Diagnosing swallowing difficulty and its cause may be delayed or missed because in some cases, swallowing difficulty may not be severe enough for a person to seek medical care. In addition, diagnosing the underlying or associated disease, disorder or condition can be delayed because noticeable symptoms, such as swallowing difficulty, may not occur immediately, such as in cancer of the ...more misdiagnosis »
Symptoms of Swallowing Difficulty
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Home Diagnostic Testing
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Causes of Swallowing Difficulty
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Swallowing Difficulty: Undiagnosed Conditions
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Misdiagnosis and Swallowing Difficulty
Chronic digestive conditions often misdiagnosed: When diagnosing chronic symptoms
of the digestive tract, there are a variety of conditions that may be misdiagnosed.
The best known, irritable bowel syndrome, is over-diagnosed, whereas...read more »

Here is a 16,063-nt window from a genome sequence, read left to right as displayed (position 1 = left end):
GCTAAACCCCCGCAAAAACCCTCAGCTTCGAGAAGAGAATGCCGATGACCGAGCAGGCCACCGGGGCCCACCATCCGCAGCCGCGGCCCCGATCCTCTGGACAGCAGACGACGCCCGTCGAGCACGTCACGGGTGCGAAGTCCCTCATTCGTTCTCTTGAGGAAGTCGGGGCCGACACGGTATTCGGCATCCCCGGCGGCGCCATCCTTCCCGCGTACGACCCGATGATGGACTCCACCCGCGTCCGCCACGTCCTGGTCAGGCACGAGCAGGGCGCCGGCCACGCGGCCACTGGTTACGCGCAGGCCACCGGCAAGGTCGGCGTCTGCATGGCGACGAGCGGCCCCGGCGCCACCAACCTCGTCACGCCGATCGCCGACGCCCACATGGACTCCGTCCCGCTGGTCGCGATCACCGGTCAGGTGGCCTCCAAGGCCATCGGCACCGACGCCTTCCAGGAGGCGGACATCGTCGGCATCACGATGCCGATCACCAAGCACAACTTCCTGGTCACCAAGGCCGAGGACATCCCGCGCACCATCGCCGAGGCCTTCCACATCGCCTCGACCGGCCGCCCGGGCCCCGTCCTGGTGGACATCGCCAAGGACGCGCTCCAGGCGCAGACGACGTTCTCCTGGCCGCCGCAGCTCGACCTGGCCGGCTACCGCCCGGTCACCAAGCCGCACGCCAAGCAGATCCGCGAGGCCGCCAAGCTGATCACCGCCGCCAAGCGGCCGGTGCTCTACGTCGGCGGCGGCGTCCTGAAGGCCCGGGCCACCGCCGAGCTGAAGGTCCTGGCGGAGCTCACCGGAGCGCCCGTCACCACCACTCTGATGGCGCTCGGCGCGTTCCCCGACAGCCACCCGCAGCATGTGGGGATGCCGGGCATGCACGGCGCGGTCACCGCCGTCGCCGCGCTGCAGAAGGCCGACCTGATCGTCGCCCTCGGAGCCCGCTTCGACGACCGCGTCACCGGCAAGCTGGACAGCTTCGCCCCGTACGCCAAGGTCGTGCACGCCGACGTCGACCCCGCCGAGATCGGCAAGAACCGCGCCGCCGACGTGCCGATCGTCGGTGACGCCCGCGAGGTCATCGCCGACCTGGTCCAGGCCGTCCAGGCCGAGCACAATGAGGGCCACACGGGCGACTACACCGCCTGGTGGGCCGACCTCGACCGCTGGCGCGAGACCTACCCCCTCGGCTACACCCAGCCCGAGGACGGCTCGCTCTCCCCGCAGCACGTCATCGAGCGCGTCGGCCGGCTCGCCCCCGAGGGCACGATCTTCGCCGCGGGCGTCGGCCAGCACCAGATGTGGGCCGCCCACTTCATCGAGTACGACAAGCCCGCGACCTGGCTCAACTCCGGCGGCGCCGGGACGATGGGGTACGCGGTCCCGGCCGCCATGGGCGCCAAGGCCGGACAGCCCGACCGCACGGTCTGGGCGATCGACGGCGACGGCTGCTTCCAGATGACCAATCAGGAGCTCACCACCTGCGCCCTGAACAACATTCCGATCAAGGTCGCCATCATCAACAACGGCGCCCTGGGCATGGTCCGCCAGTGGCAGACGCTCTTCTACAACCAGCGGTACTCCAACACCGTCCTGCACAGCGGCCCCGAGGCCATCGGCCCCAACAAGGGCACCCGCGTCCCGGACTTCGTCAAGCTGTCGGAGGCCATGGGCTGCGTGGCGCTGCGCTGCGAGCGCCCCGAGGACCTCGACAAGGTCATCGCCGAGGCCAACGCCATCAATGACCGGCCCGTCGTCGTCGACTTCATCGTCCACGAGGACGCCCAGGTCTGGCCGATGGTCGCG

Intestinal bacteria disorder may be hidden cause: One of the lesser known causes of diarrhea
is an imbalance of bacterial in the gut, sometimes called ...read more »
Antibiotics often causes diarrhea: The use of antibiotics are very likely
to cause some level of diarrhea in patients.
The reason is that antibiotics kill off not only "bad" bacteria,
but can also kill...read more »
Food poisoning may actually be an infectious disease: Many people who come down
with "stomach symptoms" like diarrhea assume that it's "something I ate" (i.e. ...read more »
Mesenteric adenitis misdiagnosed as appendicitis in children: Because appendicitis is one of the
more feared conditions for a child with abdominal pain, it can be over...read more »
Celiac disease often fails to be diagnosed cause of chronic digestive symptoms: One of the most common chronic digestive
conditions is celiac disease, a malabsorption disorder with a variety of symptoms (see symptoms of...read more »
Chronic digestive diseases hard to diagnose: There is an inherent
difficulty in diagnosing the various types of chronic digestive diseases.
Some of the better known possibilities are peptic ulcer, colon cancer, irritable...read more »
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Swallowing Difficulty: Research Doctors & Specialists
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- Digestive Health Specialists (Gastroenterology):
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Hospitals & Clinics: Swallowing Difficulty
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Swallowing Difficulty: Rare Types
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Swallowing Difficulty: Animations